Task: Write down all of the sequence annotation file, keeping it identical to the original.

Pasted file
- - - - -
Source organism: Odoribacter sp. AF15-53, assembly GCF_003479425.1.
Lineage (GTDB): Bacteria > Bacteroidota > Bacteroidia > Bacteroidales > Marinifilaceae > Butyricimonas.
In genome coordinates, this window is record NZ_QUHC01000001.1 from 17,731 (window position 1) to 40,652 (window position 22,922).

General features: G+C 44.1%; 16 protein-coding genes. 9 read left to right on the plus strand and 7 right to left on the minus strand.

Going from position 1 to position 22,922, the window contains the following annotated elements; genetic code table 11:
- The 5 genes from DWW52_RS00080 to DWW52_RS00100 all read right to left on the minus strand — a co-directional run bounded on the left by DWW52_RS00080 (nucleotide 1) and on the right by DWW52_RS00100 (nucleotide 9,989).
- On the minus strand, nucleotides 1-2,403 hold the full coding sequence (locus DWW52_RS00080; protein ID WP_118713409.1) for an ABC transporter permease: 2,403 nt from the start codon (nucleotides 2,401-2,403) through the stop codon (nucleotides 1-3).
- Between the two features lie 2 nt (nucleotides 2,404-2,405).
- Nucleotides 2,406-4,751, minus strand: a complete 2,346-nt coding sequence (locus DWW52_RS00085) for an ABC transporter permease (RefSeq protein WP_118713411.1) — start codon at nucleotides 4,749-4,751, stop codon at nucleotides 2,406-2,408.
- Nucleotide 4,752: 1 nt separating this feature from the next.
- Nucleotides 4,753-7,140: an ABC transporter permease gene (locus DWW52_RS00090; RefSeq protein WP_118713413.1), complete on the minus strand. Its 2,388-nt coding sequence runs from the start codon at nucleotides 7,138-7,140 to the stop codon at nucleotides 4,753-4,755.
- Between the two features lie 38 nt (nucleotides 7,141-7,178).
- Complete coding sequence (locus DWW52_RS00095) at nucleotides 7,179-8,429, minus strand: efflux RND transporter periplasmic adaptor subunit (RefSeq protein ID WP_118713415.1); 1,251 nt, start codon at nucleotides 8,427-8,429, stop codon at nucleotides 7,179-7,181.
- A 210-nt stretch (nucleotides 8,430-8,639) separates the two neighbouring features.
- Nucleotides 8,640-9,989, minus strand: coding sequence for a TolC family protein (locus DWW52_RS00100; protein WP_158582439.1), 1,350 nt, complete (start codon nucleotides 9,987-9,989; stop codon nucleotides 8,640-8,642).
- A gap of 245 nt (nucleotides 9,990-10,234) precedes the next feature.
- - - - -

Source organism: Odoribacter sp. AF15-53, assembly GCF_003479425.1.
Lineage (GTDB): Bacteria > Bacteroidota > Bacteroidia > Bacteroidales > Marinifilaceae > Butyricimonas.
In genome coordinates, this window is record NZ_QUHC01000001.1 from 17,731 (window position 1) to 40,652 (window position 22,922).

General features: G+C 44.1%; 16 protein-coding genes. 9 read left to right on the plus strand and 7 right to left on the minus strand.

Going from position 1 to position 22,922, the window contains the following annotated elements; genetic code table 11:
- The 5 genes from DWW52_RS00080 to DWW52_RS00100 all read right to left on the minus strand — a co-directional run bounded on the left by DWW52_RS00080 (nucleotide 1) and on the right by DWW52_RS00100 (nucleotide 9,989).
- On the minus strand, nucleotides 1-2,403 hold the full coding sequence (locus DWW52_RS00080; protein ID WP_118713409.1) for an ABC transporter permease: 2,403 nt from the start codon (nucleotides 2,401-2,403) through the stop codon (nucleotides 1-3).
- Between the two features lie 2 nt (nucleotides 2,404-2,405).
- Nucleotides 2,406-4,751, minus strand: a complete 2,346-nt coding sequence (locus DWW52_RS00085) for an ABC transporter permease (RefSeq protein WP_118713411.1) — start codon at nucleotides 4,749-4,751, stop codon at nucleotides 2,406-2,408.
- Nucleotide 4,752: 1 nt separating this feature from the next.
- Nucleotides 4,753-7,140: an ABC transporter permease gene (locus DWW52_RS00090; RefSeq protein WP_118713413.1), complete on the minus strand. Its 2,388-nt coding sequence runs from the start codon at nucleotides 7,138-7,140 to the stop codon at nucleotides 4,753-4,755.
- Between the two features lie 38 nt (nucleotides 7,141-7,178).
- Complete coding sequence (locus DWW52_RS00095) at nucleotides 7,179-8,429, minus strand: efflux RND transporter periplasmic adaptor subunit (RefSeq protein ID WP_118713415.1); 1,251 nt, start codon at nucleotides 8,427-8,429, stop codon at nucleotides 7,179-7,181.
- A 210-nt stretch (nucleotides 8,430-8,639) separates the two neighbouring features.
- Nucleotides 8,640-9,989, minus strand: coding sequence for a TolC family protein (locus DWW52_RS00100; protein WP_158582439.1), 1,350 nt, complete (start codon nucleotides 9,987-9,989; stop codon nucleotides 8,640-8,642).
- A gap of 245 nt (nucleotides 9,990-10,234) precedes the next feature.